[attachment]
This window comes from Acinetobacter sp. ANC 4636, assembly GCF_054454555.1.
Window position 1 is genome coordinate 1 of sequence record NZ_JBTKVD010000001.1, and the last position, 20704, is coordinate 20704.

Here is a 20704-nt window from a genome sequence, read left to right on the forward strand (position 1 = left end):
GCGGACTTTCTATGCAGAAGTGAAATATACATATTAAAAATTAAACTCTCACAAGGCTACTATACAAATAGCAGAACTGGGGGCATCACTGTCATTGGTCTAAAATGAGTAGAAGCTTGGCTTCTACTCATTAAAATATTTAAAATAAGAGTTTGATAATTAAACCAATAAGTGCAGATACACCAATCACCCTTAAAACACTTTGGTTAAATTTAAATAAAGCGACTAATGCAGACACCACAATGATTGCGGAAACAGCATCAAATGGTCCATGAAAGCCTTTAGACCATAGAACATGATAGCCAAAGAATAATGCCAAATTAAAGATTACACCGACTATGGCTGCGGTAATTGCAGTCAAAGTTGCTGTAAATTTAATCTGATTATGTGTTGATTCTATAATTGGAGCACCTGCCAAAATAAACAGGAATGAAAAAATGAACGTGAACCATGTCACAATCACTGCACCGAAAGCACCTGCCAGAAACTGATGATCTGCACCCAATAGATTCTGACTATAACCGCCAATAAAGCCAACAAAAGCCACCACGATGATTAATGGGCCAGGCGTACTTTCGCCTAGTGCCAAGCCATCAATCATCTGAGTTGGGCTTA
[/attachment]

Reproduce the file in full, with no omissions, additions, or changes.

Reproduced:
This window comes from Acinetobacter sp. ANC 4636, assembly GCF_054454555.1.
Window position 1 is genome coordinate 1 of sequence record NZ_JBTKVD010000001.1, and the last position, 20704, is coordinate 20704.

Here is a 20704-nt window from a genome sequence, read left to right on the forward strand (position 1 = left end):
GCGGACTTTCTATGCAGAAGTGAAATATACATATTAAAAATTAAACTCTCACAAGGCTACTATACAAATAGCAGAACTGGGGGCATCACTGTCATTGGTCTAAAATGAGTAGAAGCTTGGCTTCTACTCATTAAAATATTTAAAATAAGAGTTTGATAATTAAACCAATAAGTGCAGATACACCAATCACCCTTAAAACACTTTGGTTAAATTTAAATAAAGCGACTAATGCAGACACCACAATGATTGCGGAAACAGCATCAAATGGTCCATGAAAGCCTTTAGACCATAGAACATGATAGCCAAAGAATAATGCCAAATTAAAGATTACACCGACTATGGCTGCGGTAATTGCAGTCAAAGTTGCTGTAAATTTAATCTGATTATGTGTTGATTCTATAATTGGAGCACCTGCCAAAATAAACAGGAATGAAAAAATGAACGTGAACCATGTCACAATCACTGCACCGAAAGCACCTGCCAGAAACTGATGATCTGCACCCAATAGATTCTGACTATAACCGCCAATAAAGCCAACAAAAGCCACCACGATGATTAATGGGCCAGGCGTACTTTCGCCTAGTGCCAAGCCATCAATCATCTGAGTTGGGCTTA